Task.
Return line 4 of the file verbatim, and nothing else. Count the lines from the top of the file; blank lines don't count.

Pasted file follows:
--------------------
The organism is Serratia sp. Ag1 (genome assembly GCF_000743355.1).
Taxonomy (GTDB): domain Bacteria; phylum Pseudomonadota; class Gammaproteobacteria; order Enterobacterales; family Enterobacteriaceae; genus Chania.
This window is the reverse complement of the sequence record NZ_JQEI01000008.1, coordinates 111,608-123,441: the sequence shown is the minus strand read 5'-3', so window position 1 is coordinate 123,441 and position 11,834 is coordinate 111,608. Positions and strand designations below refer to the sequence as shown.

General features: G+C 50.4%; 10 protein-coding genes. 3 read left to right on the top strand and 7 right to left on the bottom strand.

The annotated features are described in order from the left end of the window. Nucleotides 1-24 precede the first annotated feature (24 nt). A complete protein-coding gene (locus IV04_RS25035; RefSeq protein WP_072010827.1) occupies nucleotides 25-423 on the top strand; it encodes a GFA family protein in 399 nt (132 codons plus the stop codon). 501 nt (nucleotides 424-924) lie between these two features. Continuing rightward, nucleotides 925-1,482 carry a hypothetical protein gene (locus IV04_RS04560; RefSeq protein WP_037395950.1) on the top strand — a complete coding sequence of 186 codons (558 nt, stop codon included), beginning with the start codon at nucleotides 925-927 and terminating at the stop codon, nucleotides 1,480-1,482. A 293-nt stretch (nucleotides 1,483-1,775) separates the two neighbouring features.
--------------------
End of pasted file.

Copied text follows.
General features: G+C 50.4%; 10 protein-coding genes. 3 read left to right on the top strand and 7 right to left on the bottom strand.